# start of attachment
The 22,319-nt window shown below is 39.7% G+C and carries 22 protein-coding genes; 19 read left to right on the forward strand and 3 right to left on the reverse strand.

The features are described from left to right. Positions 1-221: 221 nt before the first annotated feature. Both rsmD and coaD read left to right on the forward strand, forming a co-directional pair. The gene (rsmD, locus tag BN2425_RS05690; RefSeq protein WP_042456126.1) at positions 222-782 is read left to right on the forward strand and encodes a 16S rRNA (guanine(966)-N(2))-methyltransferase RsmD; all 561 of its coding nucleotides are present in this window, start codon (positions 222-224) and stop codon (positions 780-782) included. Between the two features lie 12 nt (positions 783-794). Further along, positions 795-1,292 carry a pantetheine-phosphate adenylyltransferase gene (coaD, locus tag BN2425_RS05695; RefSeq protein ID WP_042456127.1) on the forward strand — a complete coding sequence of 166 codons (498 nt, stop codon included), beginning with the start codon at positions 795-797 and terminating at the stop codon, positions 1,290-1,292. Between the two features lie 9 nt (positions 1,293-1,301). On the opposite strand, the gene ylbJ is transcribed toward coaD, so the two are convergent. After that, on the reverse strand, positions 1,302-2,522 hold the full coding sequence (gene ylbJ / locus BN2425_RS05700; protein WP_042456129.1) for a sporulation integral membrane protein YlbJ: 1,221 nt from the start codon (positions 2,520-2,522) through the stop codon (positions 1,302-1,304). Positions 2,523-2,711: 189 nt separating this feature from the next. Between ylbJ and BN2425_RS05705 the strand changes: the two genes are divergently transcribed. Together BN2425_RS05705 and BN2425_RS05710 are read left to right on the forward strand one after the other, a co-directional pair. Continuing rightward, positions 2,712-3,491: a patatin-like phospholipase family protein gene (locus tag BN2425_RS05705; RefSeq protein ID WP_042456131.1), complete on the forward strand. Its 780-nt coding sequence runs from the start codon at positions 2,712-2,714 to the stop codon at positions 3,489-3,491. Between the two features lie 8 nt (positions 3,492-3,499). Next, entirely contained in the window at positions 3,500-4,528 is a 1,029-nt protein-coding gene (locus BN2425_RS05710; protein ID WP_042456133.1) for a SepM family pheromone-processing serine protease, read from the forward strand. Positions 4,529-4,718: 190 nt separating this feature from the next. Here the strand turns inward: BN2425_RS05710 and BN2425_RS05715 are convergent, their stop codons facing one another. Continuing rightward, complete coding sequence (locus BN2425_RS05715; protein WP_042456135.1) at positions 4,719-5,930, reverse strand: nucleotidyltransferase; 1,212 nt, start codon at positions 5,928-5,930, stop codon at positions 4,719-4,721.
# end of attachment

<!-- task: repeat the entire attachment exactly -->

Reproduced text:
The 22,319-nt window shown below is 39.7% G+C and carries 22 protein-coding genes; 19 read left to right on the forward strand and 3 right to left on the reverse strand.

The features are described from left to right. Positions 1-221: 221 nt before the first annotated feature. Both rsmD and coaD read left to right on the forward strand, forming a co-directional pair. The gene (rsmD, locus tag BN2425_RS05690; RefSeq protein WP_042456126.1) at positions 222-782 is read left to right on the forward strand and encodes a 16S rRNA (guanine(966)-N(2))-methyltransferase RsmD; all 561 of its coding nucleotides are present in this window, start codon (positions 222-224) and stop codon (positions 780-782) included. Between the two features lie 12 nt (positions 783-794). Further along, positions 795-1,292 carry a pantetheine-phosphate adenylyltransferase gene (coaD, locus tag BN2425_RS05695; RefSeq protein ID WP_042456127.1) on the forward strand — a complete coding sequence of 166 codons (498 nt, stop codon included), beginning with the start codon at positions 795-797 and terminating at the stop codon, positions 1,290-1,292. Between the two features lie 9 nt (positions 1,293-1,301). On the opposite strand, the gene ylbJ is transcribed toward coaD, so the two are convergent. After that, on the reverse strand, positions 1,302-2,522 hold the full coding sequence (gene ylbJ / locus BN2425_RS05700; protein WP_042456129.1) for a sporulation integral membrane protein YlbJ: 1,221 nt from the start codon (positions 2,520-2,522) through the stop codon (positions 1,302-1,304). Positions 2,523-2,711: 189 nt separating this feature from the next. Between ylbJ and BN2425_RS05705 the strand changes: the two genes are divergently transcribed. Together BN2425_RS05705 and BN2425_RS05710 are read left to right on the forward strand one after the other, a co-directional pair. Continuing rightward, positions 2,712-3,491: a patatin-like phospholipase family protein gene (locus tag BN2425_RS05705; RefSeq protein ID WP_042456131.1), complete on the forward strand. Its 780-nt coding sequence runs from the start codon at positions 2,712-2,714 to the stop codon at positions 3,489-3,491. Between the two features lie 8 nt (positions 3,492-3,499). Next, entirely contained in the window at positions 3,500-4,528 is a 1,029-nt protein-coding gene (locus BN2425_RS05710; protein ID WP_042456133.1) for a SepM family pheromone-processing serine protease, read from the forward strand. Positions 4,529-4,718: 190 nt separating this feature from the next. Here the strand turns inward: BN2425_RS05710 and BN2425_RS05715 are convergent, their stop codons facing one another. Continuing rightward, complete coding sequence (locus BN2425_RS05715; protein WP_042456135.1) at positions 4,719-5,930, reverse strand: nucleotidyltransferase; 1,212 nt, start codon at positions 5,928-5,930, stop codon at positions 4,719-4,721.